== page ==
We won’t pretend starting out as an EFL teacher is easy – after all, there is so much to remember and put into practice. However, we’ve isolated a few key elements to help your early classes go well, so you can start building a good foundation for your English teaching future. Read on for inspiration:
1. Prepare well and keep your lesson material organised for future use
When you start you’ll spend a lot of time planning. Don’t be tempted to take short cuts and ‘wing it.’ You are creating good habits and the process does get quicker. Additionally, store those lessons for future use so you can pick them up and re-use when you need.
2. Observe others teaching
Ask if it is possible and remember to thank the teacher at the end Ð pointing out the bits you liked particularly. You will learn so much.
3. Keep learning
Ask yourself at the end of the lesson:
What did they learn? What could have been better? Can they say more when they left than when they came in?
This pattern of self-evaluation breeds a cycle of continual improvement and helps stop complacency creeping in. Don’t beat yourself up if you have had a ‘bad’ class. It is doubtful you will be an amazing teacher from the start – sorry all you perfectionists – although there is no harm in aiming to be one.
4. Always give homework
Homework is especially helpful if it is consolidation:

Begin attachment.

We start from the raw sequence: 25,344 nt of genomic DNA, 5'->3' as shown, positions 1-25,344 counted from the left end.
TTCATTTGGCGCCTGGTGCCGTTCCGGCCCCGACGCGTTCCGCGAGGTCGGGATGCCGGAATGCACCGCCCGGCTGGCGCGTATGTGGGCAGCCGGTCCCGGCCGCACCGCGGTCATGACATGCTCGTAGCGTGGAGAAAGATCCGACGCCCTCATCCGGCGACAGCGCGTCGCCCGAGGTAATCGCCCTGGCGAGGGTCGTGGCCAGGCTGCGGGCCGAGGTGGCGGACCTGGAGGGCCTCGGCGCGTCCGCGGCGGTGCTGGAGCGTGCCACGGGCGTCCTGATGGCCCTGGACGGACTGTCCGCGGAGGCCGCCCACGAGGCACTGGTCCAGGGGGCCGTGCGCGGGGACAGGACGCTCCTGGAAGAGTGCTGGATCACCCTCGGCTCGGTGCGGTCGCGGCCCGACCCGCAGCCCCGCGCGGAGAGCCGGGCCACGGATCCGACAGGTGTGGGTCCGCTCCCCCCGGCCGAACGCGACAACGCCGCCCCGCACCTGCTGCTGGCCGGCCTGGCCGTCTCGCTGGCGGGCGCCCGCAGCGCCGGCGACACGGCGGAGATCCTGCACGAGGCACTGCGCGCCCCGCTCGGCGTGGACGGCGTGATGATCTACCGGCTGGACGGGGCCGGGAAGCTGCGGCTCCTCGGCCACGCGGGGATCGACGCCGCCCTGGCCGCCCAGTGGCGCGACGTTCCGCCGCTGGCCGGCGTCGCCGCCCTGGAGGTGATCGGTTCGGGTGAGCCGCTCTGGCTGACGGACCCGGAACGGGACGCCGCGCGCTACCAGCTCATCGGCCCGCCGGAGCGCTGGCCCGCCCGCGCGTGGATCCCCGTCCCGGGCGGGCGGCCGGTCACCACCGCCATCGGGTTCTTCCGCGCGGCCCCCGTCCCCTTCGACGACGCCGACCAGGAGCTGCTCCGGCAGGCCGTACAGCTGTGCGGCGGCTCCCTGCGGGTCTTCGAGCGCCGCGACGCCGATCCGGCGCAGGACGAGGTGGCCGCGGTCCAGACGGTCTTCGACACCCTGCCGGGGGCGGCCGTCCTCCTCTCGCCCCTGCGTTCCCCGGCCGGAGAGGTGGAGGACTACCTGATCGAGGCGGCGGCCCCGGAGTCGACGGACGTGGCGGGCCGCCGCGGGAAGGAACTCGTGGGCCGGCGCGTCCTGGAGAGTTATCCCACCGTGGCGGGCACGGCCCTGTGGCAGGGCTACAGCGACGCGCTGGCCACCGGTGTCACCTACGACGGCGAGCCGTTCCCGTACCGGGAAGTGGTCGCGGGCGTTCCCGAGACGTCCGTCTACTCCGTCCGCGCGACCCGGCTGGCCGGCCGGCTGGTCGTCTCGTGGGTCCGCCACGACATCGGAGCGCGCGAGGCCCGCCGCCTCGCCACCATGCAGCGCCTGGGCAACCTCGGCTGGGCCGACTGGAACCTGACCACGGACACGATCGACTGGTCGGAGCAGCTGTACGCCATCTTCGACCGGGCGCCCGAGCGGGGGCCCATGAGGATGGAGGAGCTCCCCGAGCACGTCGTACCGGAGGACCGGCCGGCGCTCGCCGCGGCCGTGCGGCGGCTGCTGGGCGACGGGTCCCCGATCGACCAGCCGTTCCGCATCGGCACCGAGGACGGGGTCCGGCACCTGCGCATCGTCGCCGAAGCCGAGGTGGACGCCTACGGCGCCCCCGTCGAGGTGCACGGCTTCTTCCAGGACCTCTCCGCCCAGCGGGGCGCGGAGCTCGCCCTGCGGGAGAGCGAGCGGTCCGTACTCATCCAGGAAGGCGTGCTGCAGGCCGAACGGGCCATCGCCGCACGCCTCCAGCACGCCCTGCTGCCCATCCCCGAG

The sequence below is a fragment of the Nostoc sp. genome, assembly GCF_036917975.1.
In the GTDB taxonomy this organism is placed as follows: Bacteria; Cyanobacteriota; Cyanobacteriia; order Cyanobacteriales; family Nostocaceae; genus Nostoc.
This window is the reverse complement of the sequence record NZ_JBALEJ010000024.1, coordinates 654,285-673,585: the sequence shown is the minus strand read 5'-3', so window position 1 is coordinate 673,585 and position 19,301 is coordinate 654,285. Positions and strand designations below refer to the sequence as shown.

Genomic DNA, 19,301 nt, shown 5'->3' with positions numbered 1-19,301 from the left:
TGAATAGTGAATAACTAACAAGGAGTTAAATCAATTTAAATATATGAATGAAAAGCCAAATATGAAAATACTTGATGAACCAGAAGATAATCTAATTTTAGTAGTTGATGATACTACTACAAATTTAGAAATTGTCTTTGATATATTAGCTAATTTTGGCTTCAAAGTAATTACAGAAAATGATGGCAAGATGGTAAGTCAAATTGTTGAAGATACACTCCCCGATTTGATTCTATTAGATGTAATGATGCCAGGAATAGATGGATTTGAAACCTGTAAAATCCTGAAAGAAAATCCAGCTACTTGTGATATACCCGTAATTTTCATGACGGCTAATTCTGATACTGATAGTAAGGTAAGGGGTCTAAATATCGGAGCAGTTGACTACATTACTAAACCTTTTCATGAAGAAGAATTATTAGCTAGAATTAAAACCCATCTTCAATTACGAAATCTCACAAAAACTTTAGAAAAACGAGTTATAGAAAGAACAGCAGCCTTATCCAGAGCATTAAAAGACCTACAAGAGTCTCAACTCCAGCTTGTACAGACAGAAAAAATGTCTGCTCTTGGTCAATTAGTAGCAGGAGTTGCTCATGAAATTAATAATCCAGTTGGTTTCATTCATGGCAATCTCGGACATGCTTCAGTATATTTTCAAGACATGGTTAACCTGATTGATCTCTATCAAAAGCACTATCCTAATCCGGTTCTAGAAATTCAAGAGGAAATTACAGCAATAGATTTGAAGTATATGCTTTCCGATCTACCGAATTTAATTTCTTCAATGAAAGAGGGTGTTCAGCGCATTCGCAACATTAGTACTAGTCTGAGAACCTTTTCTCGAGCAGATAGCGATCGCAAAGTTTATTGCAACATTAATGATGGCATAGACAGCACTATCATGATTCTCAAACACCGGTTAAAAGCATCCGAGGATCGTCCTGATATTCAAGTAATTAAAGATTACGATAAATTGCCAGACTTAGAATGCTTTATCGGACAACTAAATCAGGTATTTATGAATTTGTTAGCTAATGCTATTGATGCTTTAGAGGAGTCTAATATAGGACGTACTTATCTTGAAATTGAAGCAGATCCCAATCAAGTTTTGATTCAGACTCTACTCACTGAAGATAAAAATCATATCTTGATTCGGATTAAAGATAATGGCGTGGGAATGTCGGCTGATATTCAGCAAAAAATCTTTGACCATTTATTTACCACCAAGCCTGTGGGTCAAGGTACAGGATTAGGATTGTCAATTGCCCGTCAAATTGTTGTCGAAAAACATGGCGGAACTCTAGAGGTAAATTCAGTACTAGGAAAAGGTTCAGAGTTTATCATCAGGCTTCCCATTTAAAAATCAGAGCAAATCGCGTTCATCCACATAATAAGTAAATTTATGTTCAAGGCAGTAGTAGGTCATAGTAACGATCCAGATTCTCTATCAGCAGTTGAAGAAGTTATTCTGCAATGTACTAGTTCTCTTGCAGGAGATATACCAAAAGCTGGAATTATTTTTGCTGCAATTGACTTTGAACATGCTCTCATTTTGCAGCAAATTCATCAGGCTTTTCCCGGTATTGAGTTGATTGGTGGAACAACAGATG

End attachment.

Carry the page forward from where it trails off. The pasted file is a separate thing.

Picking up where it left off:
‘Write the dialogue we have practised orally today and bring to your next lesson so you can roleplay it with your partner.’
Or preparation for the next class:
‘We’re looking at crime next week: read the short ‘whodunnit’ crime story on page 9 and be ready to discuss who you think committed the crime and why next time.’
This works because the homework is relevant, there is a deadline and the teacher will know if it hasn’t been done. These are all great incentives for practising English outside class. Plus it encourages students to see that language learning is not just confined to set lessons.
5. Change the pace of your lessons
Your classes will soon develop a natural pace and rhythm that is partly a reflection of your character and the dynamics of the class. Surprise students from time to time: have students change places, do a quick-fire quiz or a moving around activity to keep them alert and engaged.
6. Have a store of stuff
Start collecting menus, maps, photos of family, postcards of the area and posters. You’ll be glad you did, especially if moving to teach somewhere remote. Addtionally, make a note of some great free or cheap online English resources you can access.
7. Always allow plenty of student talking time
The problem with being a new teacher is you are rightly concerned (but perhaps overly so) about what you are doing in the lesson. Where possible, explain, set up a task and step back to let them complete it in pairs or groups.
8. Always correct
See if the students can self-correct first as this is more meaningful. You can go over corrections and vocabulary as a class at the end of a lesson. Another idea, which always goes down well, is to do a quiz lesson based on all the new words/phrases and corrections collected over a series of lessons.
9. Smile and laugh
It’s infectious. You don’t need to be a comedian but a relaxed atmosphere will help adults especially (who often feel more inhibited) to contribute in class. Here’s a way to start: put a simple joke or pun on the board each lesson and wait for smiles as the penny begins to drop.
For yourself, your school and your students. Sorry if that’s obvious but personally I’ve always needed to be reminded of the essentials.
Already teaching? Share your top tips below.